It seems that basic human needs weren’t among the primary drivers for the designers of the near-invisible American fighter jet F-22. Following the investigation into a series of incidents related to pilot hypoxia and breathing difficulties, General Mike Hostage, the head of Air Combat Command (ACC), said last week that “human frailty” is the major problem and that the American aviators need to be trained that the main issue when flying the stealthy jet is the work of breathing.
The safety of the plane manufactured by Lockhead Martin and costing $190 million apiece has been discussed for years. In 2010 the fleet of 187 planes was grounded following a series of fatal incidents. In July 2012 the Air Force announced the main cause of the incidents was in a faulty valve connecting the pilots’ life support vest to the plane’s oxygen supply system. A redesign of the system is expected by the end of 2012.
“The path to resuming normal flight operations hinges on the successful development, testing, and fielding of the modified Combat Edge upper pressure garment valve,” said Maj. Gen. Charles Lyon, the chief of operations for ACC. “This modification will successfully integrate the key component of the F-22 life support system to ensure adequate oxygen flows to the pilot while providing protection in the high altitude and high-G environments where the F-22 flies.”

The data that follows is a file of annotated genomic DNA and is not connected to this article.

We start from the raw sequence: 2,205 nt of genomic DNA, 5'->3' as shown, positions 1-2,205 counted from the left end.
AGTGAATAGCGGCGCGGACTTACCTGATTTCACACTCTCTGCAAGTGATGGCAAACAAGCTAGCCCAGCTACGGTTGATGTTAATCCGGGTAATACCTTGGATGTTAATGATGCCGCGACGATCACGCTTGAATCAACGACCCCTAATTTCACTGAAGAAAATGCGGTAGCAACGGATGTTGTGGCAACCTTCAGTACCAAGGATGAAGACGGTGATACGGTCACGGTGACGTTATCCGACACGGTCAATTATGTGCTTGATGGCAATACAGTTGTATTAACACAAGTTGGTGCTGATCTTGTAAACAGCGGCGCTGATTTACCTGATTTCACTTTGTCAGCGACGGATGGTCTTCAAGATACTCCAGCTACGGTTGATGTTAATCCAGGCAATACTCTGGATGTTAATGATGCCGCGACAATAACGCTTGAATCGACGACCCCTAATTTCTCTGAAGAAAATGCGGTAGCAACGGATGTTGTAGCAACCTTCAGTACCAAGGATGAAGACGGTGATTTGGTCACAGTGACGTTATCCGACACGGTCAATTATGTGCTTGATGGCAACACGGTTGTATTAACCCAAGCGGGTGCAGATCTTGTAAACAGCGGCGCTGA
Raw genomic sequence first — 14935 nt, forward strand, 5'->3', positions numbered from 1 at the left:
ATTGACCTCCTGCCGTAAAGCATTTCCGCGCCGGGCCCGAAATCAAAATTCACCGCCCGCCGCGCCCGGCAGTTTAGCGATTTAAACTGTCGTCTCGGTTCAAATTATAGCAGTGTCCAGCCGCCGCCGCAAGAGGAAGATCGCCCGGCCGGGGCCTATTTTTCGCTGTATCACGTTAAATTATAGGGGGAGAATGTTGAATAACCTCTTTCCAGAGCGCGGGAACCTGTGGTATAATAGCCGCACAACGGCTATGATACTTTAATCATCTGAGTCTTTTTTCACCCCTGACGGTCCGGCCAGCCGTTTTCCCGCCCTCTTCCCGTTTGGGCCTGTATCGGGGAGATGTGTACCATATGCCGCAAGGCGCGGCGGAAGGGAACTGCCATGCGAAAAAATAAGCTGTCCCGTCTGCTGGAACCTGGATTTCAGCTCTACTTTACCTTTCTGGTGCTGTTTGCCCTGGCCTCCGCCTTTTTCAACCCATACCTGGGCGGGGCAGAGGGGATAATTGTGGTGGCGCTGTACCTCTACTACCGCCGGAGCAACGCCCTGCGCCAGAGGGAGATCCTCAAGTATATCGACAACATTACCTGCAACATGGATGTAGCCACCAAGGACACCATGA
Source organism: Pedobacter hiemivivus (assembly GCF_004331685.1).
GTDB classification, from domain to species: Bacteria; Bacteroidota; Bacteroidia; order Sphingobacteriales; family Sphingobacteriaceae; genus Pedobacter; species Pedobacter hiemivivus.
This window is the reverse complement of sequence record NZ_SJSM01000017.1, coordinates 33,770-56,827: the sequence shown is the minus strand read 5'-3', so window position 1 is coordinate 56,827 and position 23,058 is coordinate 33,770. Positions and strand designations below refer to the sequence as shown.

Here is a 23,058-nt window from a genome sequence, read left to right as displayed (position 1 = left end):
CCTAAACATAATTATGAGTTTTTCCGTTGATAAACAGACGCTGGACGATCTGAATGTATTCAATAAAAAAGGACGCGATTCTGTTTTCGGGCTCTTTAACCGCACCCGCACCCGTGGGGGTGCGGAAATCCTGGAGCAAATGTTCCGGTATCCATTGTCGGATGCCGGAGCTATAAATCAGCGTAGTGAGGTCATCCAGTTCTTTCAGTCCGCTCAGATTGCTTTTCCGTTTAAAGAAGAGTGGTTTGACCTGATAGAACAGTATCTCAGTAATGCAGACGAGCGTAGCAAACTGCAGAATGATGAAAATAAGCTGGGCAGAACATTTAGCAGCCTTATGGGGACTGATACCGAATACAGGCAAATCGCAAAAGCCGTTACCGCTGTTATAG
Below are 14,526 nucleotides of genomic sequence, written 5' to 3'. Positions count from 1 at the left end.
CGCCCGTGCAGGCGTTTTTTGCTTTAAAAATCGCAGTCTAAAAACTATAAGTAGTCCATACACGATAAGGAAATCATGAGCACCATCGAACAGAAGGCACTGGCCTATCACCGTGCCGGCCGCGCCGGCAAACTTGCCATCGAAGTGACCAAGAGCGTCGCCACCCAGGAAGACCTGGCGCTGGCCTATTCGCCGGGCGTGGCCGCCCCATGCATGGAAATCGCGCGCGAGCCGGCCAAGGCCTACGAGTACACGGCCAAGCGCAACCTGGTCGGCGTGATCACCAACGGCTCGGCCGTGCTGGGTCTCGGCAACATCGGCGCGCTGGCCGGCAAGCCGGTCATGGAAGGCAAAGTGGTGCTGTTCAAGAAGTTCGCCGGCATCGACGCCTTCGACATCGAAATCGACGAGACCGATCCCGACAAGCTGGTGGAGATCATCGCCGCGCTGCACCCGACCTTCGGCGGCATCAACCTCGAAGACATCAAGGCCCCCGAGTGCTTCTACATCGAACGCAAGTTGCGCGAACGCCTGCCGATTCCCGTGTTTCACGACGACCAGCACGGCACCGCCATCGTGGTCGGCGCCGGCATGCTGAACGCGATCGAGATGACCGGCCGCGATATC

However, as pointed out by Associated Press earlier this month, a small US Air Force working group was aware of the potential issues years before the actual accidents took place. The working group formed in 2005 even proposed a series of fixes to prevent the hypoxia and breathing difficulties. Some experts even named the decreasing budget of the US Air Force as the main culprit. It was supposedly the lack of funding that led to underestimation of the importance of expertise in flight physiology and Human System Integration. The recent remark of General Hostage somehow seems to confirm this presumption. “There wasn’t any flaw in the airplane,” Hostage said.
Hypoxia training is a regular part of the preparation of military pilots: